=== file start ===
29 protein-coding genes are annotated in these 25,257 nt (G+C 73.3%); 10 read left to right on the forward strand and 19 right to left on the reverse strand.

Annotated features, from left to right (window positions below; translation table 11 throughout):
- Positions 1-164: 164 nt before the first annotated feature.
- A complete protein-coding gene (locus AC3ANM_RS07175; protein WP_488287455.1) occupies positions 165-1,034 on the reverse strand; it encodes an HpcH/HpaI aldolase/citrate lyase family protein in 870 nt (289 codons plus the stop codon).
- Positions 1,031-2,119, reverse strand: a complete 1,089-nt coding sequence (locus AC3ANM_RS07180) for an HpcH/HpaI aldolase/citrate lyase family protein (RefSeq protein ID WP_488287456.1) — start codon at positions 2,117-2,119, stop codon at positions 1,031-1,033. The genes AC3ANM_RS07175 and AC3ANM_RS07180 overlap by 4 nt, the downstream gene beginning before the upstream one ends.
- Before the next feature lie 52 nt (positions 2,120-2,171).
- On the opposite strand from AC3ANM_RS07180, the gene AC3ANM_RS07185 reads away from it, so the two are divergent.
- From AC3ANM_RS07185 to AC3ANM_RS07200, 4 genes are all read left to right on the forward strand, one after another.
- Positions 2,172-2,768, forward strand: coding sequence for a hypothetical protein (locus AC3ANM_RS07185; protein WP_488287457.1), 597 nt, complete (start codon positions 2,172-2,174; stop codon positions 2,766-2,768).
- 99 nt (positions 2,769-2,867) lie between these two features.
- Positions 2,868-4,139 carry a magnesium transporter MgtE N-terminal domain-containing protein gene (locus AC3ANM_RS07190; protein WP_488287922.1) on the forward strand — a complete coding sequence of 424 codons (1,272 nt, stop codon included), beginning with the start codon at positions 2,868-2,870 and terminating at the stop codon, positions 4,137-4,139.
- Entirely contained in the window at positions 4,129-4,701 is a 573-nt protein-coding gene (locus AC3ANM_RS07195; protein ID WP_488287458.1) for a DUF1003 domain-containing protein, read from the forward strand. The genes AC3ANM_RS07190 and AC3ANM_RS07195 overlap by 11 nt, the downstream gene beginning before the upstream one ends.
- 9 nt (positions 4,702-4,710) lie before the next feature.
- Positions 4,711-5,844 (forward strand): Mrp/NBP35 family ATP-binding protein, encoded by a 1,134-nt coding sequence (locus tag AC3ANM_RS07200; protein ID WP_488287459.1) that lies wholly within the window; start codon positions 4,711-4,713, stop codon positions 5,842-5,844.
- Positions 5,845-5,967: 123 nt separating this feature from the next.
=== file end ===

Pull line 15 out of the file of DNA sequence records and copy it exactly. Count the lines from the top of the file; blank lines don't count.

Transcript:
- Positions 5,845-5,967: 123 nt separating this feature from the next.